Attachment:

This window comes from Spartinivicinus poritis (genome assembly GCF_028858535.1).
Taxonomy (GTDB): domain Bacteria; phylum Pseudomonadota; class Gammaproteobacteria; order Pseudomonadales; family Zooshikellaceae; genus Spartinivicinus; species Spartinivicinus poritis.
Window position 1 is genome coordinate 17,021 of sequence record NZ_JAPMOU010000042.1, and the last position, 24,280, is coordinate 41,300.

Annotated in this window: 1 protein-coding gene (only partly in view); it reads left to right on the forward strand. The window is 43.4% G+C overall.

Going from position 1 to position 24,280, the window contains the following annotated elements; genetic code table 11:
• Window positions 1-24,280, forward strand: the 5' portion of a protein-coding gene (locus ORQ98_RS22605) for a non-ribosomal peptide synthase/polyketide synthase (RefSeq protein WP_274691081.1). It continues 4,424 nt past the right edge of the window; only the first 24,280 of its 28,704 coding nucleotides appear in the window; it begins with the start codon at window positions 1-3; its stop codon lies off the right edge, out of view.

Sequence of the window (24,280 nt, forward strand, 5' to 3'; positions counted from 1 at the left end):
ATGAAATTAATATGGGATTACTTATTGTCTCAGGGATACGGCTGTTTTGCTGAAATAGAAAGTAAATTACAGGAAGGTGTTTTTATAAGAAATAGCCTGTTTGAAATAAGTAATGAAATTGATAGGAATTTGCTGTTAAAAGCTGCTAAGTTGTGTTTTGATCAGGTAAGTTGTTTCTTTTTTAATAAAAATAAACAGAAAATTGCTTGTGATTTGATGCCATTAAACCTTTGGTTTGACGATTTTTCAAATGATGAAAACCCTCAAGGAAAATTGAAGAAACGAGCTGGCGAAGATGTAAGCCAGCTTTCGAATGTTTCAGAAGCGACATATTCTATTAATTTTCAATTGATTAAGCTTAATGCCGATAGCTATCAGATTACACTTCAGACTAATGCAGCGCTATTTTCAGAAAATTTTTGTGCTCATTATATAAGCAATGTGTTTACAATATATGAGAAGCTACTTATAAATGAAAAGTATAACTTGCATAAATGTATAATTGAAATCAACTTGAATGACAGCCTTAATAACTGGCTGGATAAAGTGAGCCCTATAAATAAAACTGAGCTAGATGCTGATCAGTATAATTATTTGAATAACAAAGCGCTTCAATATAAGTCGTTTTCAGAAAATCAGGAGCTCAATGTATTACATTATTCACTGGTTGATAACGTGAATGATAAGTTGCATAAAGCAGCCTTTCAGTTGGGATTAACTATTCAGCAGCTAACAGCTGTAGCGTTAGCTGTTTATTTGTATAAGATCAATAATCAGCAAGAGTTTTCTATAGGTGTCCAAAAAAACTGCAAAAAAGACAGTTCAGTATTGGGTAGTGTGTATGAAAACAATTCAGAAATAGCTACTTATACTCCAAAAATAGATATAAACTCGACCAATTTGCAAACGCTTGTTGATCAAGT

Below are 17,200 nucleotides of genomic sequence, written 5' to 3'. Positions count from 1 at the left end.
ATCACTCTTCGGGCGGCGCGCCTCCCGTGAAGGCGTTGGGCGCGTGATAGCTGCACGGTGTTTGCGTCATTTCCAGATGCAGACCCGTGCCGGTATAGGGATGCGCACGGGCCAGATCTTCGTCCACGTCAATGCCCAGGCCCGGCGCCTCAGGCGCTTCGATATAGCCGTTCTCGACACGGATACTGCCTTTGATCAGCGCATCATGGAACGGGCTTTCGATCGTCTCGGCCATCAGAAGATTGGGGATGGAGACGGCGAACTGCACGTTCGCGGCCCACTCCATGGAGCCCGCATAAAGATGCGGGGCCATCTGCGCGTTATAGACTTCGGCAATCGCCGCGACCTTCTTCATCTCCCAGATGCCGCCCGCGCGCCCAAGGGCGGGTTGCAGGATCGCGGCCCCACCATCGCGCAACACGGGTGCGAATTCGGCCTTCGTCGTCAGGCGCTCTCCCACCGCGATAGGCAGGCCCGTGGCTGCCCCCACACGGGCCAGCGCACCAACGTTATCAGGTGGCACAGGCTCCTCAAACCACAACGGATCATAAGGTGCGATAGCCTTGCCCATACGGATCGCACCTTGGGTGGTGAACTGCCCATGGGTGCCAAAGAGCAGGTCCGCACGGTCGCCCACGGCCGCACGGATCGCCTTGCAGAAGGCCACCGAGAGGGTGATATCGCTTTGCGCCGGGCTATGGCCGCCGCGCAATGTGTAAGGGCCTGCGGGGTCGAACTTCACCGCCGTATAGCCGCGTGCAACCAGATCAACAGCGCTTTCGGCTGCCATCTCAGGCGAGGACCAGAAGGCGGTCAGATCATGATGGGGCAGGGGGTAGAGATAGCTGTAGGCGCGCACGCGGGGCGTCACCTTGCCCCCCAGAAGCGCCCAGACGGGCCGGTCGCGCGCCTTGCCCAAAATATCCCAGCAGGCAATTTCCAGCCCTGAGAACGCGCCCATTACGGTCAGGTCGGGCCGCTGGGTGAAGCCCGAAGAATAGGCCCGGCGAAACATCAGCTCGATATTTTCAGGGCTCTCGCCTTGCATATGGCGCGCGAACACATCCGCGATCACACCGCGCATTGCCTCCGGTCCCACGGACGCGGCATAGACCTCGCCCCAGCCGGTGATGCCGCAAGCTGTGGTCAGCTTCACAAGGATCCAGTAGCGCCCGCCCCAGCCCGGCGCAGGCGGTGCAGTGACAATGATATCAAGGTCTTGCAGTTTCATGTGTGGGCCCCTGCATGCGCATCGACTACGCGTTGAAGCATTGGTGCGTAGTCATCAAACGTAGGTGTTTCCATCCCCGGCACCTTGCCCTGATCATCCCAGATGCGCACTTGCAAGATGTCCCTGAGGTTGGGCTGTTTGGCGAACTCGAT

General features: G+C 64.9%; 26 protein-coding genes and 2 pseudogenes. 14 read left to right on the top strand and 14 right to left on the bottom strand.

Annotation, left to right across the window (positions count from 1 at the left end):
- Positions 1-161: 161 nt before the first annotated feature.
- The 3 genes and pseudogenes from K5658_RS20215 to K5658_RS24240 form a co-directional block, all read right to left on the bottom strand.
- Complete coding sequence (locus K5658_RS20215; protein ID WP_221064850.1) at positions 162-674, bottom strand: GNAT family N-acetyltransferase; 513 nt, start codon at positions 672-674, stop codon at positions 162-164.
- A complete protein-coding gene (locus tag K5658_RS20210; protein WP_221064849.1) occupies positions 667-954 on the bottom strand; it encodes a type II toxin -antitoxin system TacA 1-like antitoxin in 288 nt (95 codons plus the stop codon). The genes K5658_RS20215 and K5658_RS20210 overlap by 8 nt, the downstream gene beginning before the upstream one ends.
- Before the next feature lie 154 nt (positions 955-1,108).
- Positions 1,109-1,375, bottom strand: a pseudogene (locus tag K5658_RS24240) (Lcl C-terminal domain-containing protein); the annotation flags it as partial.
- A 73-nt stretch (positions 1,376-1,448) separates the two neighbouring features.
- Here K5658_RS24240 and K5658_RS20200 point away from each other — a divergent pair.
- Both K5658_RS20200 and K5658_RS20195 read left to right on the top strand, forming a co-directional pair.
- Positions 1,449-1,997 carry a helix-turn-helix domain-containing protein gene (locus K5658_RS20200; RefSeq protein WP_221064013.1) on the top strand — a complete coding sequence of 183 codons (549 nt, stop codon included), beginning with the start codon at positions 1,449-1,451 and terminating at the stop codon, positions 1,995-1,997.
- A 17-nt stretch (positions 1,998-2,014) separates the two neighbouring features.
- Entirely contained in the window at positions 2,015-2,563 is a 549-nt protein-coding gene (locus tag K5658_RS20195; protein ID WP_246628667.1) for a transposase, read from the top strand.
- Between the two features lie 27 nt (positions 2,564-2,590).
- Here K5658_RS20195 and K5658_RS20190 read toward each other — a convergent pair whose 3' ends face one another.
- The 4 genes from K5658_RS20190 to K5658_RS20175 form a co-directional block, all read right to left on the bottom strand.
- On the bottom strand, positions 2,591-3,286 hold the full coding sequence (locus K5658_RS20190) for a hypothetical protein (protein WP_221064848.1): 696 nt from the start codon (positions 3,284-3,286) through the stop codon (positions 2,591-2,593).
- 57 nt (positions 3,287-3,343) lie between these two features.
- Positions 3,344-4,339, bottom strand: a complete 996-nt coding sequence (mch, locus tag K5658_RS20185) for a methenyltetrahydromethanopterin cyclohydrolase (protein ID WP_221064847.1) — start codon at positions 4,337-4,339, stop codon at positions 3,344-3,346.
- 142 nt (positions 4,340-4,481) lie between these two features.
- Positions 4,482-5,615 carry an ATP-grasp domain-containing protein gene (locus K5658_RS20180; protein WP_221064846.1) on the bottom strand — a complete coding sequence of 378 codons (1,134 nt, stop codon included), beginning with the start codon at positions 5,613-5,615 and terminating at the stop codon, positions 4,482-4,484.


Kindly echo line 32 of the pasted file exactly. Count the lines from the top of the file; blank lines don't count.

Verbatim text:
- Positions 4,482-5,615 carry an ATP-grasp domain-containing protein gene (locus K5658_RS20180; protein WP_221064846.1) on the bottom strand — a complete coding sequence of 378 codons (1,134 nt, stop codon included), beginning with the start codon at positions 5,613-5,615 and terminating at the stop codon, positions 4,482-4,484.